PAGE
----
Playful Variations of 3D Printed Textiles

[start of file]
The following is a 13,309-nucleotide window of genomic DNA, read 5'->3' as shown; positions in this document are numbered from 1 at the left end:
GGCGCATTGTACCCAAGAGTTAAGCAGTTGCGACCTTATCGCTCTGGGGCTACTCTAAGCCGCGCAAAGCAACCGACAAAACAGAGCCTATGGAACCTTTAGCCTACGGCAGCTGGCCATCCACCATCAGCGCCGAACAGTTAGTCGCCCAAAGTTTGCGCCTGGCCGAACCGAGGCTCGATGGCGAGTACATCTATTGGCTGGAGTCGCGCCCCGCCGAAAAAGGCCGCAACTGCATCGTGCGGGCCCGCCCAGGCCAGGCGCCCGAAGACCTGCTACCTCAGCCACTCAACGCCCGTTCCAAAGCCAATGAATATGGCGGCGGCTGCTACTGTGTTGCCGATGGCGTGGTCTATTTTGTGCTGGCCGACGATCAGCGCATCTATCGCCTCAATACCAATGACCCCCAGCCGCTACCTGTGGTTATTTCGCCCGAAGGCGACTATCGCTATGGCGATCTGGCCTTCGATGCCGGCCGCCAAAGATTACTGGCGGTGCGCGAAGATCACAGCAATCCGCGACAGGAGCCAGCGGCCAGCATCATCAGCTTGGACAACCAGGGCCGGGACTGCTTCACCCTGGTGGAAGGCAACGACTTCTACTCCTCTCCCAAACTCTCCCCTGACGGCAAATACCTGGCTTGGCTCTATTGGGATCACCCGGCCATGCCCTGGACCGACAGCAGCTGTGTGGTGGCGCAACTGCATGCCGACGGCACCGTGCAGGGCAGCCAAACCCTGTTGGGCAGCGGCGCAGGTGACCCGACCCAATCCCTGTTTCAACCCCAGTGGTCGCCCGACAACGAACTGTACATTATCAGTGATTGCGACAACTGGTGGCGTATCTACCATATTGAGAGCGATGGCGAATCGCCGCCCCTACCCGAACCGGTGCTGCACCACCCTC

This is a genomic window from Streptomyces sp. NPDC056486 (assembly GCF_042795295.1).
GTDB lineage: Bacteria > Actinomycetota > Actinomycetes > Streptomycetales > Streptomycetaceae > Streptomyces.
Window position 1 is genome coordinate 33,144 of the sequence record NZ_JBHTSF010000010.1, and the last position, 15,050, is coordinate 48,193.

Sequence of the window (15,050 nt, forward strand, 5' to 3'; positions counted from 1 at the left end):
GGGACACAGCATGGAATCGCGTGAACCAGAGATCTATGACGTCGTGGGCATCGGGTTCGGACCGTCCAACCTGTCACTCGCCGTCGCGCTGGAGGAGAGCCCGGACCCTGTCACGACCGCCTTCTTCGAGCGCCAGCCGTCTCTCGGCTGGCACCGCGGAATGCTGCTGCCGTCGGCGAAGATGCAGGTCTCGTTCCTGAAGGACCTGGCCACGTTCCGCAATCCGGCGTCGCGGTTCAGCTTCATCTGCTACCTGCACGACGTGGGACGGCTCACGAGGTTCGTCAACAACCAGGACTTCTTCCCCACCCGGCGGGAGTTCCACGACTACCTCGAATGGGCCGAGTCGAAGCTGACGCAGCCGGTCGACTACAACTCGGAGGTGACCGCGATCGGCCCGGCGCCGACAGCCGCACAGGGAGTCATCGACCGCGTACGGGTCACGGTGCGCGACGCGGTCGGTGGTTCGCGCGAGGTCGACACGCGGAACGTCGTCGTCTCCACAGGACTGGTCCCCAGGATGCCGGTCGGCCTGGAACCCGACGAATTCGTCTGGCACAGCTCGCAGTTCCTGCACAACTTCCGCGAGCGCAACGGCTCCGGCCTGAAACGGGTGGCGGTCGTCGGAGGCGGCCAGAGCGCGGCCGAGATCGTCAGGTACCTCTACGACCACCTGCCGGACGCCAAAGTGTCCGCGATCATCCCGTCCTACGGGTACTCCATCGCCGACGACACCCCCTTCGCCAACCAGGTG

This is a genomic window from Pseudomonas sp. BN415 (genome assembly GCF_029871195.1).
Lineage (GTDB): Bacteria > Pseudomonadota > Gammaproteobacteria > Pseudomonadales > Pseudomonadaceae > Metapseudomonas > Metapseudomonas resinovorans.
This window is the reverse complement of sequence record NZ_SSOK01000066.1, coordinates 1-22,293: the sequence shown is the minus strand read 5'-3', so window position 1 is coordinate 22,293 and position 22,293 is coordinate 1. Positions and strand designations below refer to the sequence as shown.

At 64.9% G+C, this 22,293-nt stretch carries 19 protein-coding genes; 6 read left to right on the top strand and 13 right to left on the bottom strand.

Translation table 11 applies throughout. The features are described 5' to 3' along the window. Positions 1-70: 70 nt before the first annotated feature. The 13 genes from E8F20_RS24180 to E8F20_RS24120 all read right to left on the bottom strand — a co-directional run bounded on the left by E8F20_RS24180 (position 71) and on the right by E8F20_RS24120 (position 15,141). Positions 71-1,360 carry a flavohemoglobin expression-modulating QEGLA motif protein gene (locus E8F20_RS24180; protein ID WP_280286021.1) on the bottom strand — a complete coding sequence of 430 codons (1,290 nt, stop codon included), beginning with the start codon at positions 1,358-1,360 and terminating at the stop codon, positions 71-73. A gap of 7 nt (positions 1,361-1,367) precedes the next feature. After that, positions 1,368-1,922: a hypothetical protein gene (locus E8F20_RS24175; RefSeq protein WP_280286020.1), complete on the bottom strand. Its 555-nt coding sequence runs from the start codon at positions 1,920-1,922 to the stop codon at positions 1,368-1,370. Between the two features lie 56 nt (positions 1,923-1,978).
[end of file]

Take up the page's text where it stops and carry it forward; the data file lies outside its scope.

In our project, Textile Test, we aimed to utilize a unique geometrical design for 3D printing, generating our own unique G-code. We initially took inspiration from Kirigami structures, which reforms 2d planes into 3d structures by cutting complex patterns. This led our research to the MIT media lab which demonstrates DefeXtiles, utilizing motion of a printer rather than printing a large string of material—in other words, leveraging under-extrusion of 3D printing filament to create breathable and flexible textile structures. We used custom G-code to create several iterations of the woven flat-sheet prototypes, testing variations in elements such as folding/unfolding and heat. In varying the extrusion direction, feed rate, multiplier, and printer model, we can test what method proves to be most beneficial in creating this flexible structure. Through this approach we have sought after a more flexible and accessible form of 3d printing that can be implemented in fabric, origami-like geometric shapes, and architectural designs. Additionally, this method combined with post-processing techniques such as heat-bonding, sewing, and de-pleating can increase the applications of which these textiles have uses, allowing for further control and manipulation of the textiles.